Meg Thornley
Social Media and Project Manager

3 Things To Consider As An Entrepreneur

So, you’ve started your own business. That’s incredible! You’re doing something everyone’s dreamed of doing at some point during their life – becoming an entrepreneur. We applaud your bravery towards taking the plunge, and to help you, we want to make sure you’ve got the online presence to back it up.  Below are three things to consider as an entrepreneur.


How Are People Finding Out About Your Business?

Obviously, you know what you do. But the difficulty with building a business from the ground up is that it can be hard to get anyone to notice you, and even harder to get people interested in your industry to notice you.

A great place to start is networking.

Indiespring started networking this year, and it’s really opened us up to the huge community that’s out there. On a personal level we’ve made some friends and connections, and on a professional level we’ve gained some new clients.

We’d recommend 4N and the business network  as  a great place for a small business or an entrepreneur to start to grow their connections. For a start, everyone around you is in the same boat, so their advice is integral to the health of your business. The personal connection also helps make your sales, so Andy Gartside from Leap Vehicle Leasing said.

“I choose networking to grow my business because I can get out and meet people I wouldn’t normally meet, connect with people I wouldn’t normally see. I offer a service so it becomes personal, so you’re selling yourself and you’re selling to people – people buy from people.”

Running a business by yourself can also get pretty lonely, so  making these connections is not only good for your start up, but also good for you as an entrepreneur.

Social Media is an easy follow up to networking.

Obviously you know how important social media is for a company nowadays, and there are plenty of great tactics to use. But using social media as a follow on from networking is such a key tool – if you’re not doing it, you’re devaluing all the time and money you put into meeting people in the first place.

A simple starting point is to connect on LinkedIn with all the people you meet, and write them a personalised message saying how great it was to meet them. If you think you have something to offer to them, whether it’s a blog post or an insight, or the actual good or service you sell, let them know. But remember to encourage them sharing something useful to you as well, so they know you care about your connection.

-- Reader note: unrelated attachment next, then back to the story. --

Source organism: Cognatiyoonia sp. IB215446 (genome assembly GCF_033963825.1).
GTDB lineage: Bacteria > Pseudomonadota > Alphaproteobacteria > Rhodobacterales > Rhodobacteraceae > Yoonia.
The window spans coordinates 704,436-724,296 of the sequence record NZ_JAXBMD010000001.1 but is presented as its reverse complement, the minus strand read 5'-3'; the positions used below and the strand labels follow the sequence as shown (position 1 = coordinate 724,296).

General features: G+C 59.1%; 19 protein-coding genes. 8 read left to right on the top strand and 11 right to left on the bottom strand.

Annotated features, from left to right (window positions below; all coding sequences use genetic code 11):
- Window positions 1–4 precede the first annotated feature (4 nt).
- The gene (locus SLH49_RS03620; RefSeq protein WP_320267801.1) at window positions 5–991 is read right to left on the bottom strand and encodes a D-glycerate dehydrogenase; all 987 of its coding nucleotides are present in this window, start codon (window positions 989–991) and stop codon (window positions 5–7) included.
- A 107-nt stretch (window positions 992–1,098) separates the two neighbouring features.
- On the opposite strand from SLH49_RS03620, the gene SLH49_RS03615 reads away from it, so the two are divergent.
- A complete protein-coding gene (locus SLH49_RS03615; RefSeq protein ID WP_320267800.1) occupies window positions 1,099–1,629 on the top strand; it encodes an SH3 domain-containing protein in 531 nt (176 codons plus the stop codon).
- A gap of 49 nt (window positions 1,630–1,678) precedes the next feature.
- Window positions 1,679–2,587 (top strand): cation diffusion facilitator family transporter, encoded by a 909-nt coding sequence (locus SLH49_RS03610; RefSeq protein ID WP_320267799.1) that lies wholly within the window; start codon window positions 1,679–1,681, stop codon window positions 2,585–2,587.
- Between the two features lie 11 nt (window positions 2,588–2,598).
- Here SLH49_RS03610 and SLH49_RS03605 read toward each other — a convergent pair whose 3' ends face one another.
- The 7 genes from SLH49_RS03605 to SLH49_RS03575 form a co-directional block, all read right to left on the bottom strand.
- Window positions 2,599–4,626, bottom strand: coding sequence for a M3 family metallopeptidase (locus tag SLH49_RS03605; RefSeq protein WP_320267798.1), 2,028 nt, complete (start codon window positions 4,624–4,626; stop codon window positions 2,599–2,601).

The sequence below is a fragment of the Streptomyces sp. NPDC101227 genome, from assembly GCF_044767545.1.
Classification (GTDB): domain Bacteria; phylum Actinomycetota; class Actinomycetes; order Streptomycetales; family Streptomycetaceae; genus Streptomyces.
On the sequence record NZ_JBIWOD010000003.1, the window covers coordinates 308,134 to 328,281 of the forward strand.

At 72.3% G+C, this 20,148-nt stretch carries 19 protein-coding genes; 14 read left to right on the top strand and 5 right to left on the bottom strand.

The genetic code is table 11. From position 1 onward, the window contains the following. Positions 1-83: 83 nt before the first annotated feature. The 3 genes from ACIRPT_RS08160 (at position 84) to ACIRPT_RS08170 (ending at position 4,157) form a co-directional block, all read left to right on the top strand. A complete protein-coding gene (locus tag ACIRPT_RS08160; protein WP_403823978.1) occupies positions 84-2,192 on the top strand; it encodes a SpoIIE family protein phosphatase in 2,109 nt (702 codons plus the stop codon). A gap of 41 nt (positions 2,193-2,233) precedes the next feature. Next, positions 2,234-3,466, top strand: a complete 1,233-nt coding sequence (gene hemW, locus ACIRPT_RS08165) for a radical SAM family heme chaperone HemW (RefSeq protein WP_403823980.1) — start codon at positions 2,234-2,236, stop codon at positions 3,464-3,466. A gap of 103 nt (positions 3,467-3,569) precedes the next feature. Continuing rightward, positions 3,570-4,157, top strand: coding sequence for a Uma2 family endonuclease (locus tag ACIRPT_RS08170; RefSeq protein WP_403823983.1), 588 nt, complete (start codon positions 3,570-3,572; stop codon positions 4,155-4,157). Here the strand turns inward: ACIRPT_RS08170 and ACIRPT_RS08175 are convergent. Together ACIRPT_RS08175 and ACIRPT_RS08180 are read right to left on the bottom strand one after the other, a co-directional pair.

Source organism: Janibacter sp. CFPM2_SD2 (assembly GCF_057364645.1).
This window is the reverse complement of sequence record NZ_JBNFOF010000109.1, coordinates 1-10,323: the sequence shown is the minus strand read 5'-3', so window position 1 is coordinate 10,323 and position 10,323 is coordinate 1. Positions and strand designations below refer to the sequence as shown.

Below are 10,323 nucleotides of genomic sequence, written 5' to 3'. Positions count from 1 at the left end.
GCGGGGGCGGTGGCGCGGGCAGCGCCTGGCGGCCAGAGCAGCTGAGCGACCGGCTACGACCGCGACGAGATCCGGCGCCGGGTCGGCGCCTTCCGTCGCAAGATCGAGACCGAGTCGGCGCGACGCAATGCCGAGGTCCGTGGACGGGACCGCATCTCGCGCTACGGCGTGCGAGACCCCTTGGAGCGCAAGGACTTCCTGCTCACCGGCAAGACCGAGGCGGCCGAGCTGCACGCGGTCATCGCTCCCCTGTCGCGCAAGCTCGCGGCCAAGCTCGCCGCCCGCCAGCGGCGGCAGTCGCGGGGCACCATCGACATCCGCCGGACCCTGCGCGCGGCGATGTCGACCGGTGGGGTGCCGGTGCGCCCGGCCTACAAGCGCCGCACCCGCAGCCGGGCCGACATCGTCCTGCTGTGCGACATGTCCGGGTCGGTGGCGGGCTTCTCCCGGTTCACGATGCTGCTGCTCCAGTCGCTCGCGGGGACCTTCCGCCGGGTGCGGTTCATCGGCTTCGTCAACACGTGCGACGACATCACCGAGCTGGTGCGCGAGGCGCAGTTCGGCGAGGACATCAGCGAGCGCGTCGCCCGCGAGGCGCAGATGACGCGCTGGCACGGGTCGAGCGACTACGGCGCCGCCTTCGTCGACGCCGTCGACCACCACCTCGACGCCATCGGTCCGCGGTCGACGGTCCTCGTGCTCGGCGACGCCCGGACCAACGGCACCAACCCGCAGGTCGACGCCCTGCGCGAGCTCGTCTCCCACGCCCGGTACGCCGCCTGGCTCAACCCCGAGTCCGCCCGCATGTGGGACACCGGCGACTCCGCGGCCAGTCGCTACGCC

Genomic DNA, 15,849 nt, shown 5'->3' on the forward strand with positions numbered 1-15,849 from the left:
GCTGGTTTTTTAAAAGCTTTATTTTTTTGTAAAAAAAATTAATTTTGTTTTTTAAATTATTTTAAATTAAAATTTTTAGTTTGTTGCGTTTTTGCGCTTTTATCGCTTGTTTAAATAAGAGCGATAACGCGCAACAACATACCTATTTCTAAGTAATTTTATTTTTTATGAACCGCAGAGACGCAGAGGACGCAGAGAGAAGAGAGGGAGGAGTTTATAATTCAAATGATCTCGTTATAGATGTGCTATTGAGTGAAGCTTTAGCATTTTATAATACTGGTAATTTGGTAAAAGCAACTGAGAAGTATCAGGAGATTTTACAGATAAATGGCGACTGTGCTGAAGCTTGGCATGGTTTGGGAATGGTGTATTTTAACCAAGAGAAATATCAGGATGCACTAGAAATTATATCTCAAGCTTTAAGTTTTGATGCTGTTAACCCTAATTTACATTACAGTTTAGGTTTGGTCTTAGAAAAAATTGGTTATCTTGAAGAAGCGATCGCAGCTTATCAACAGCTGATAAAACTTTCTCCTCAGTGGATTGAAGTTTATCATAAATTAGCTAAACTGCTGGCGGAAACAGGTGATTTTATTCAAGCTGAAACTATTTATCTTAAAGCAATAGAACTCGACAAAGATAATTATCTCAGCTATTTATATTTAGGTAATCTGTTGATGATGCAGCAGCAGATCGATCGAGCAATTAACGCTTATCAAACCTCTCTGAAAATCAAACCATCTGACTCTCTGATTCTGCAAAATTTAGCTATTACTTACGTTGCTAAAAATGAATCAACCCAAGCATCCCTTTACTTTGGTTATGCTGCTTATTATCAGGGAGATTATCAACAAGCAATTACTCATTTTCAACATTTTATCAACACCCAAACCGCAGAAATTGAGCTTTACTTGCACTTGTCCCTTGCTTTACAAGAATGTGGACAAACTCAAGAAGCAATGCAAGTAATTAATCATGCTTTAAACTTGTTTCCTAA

Don’t forget, you can also use social media to check out the competition too. Find other companies similar to yours and figure out their strategy – who do they follow, how often do they tweet, what’s their Facebook customer service like?

You can never go wrong with paid advertising.

As long as you’ve got a budget, a good plan and a realistic expectation,  PPC is a simple way to get some more revenue in. We’ve been improving our PPC advertising for both clients and ourselves. But don’t forget to look after your campaigns and understand where you’re doing well or falling behind – Google Analytics is your friend.


Have You Got The Website or App To Back It Up?

I can’t stress this enough. You don’t need a huge budget to have a beautiful website (an app might be another story) that perfectly represents your brand and message.

We recently launched a project called We Code Manchester, which is dedicated to providing quick, beautiful websites to growing companies.

Obviously the bigger your budget the better, as functionalities such as an online shop take a little more time and effort to create.

Apps may be all the rage right now, but consider if you really need one, or if they’re just a trend you’re desperate to be a part of. If you do need it, consider a hybrid app to keep the costs down.

Eventually, if your growth continues in the way it should, you’ll have a bespoke site and an app made for you with everything you require. But make sure that at the start of your adventure you’re keeping your eye on what’s important to your brand, not just what’s shiny and new at the time.

And keep your expectations realistic – you’re not the only one trying to make a living, your agency or freelance developers are, too


Do You Care About Your Customers?

If you answered ‘no’ to that question, then you aren’t in the right field. Your product or service should be bridging a gap in the market because you want to make a difference, not just because you want to make money (although that’s obviously a great effect.)

If you answered ‘yes’ then great! Now show it.

Service your customers to the best of your ability – listen to their questions, comments and concerns. Answer their feedback, provide incredible service both on and offline. Not only will they probably have some interesting insights to the way you run things, you can also share their stories and encourage more people to buy your products.


I hope this provided some interesting things to consider as an entrepreneur when growing your business; let me know if you have any tips that we could include!